I hope that the New Mexico attorney general does manage to get these loans deemed illegal. But in any case one look at them is enough to prove that they’re not in any way being priced off of credit risk — the lenders are likely to make a massive profit even in most cases where the borrower defaults. This is loan sharking, pure and simple — and, for the time being, it’s legal. Isn’t it about time that we have a Consumer Financial Protection Agency which could put an end to this kind of thing?

Update: The New Mexico AG clarifies that although Wellito stopped making payments on his loan after complaining to their office, they did not advise him to do so. Karen Meyers, assistant AG, writes:

Many of the consumers who submit complaints to our office stop paying on their loans because they cannot extricate themselves from the debt trap that has been set for them by the lender. The New Mexico Attorney General’s Office does not provide individual legal advice to consumers regarding their individual loans. The New Mexico Attorney General’s role is to enforce the Unfair Practices Act as we seek to do in these cases.

11 comments so far | RSS Comments RSS

I didn’t stop to work out the details, but if this is a standard APR loan, then the APR understates the true effective rate. The reason is that APR is just periodic rate (r) times number of periods (n). So, a loan at one percent a month comes out at .01×12=0.12=12% for a year.

But to get the true rate, we should account for timing of payments and opportunity for reinvestment. This means you should take one-plus-the-periodic-rate and raise it to a POWER equal to the number of periods. So, for a loan at one percent a month, the true effective rate is (1.01)^12-1=0.1268=12.68 percent.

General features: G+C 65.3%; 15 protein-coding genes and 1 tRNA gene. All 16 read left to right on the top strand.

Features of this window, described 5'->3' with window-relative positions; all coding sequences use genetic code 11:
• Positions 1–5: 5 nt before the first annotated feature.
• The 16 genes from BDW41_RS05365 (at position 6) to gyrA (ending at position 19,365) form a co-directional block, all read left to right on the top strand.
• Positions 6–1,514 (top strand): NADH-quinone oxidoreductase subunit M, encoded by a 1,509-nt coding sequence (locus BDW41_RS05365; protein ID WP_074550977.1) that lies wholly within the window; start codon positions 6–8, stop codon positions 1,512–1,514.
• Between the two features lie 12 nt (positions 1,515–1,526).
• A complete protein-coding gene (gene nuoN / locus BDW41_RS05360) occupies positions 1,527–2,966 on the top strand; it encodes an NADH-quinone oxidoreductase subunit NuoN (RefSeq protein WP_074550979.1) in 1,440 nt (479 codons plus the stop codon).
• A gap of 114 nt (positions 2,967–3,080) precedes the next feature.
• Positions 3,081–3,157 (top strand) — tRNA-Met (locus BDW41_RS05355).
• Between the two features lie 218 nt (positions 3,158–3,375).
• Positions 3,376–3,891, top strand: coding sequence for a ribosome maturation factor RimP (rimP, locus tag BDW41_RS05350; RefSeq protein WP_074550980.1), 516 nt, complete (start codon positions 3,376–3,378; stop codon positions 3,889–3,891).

sixty-eight hundredths of a percent may not sound like a lot, but if you compound, say, one percent a day, you leap from 365 percent a year to 3,678 percent a year. Now we’re talkn’.

Posted by Buce | Report as abusive

What constitutes a usurious rate? If I lend someone $100 for a month, and ask for $10 interest — not much, IMO — that works out to an annual rate of about 214%. If I charge $25 interest, which is still not unreasonable, the annual rate jumps to about 1355%. Sounds awful, until you remember that the time value of money varies dramatically over different terms. Funds borrowed for a month have a very different “moneyness” than funds borrowed for a year.

And really, if you need a hundred bucks right now, borrow it from a friend and pay them back with a favor.

Posted by Mega | Report as abusive

Mega, these are 1-year loans. And, the APR calculation doesn’t compound in the way you think it does.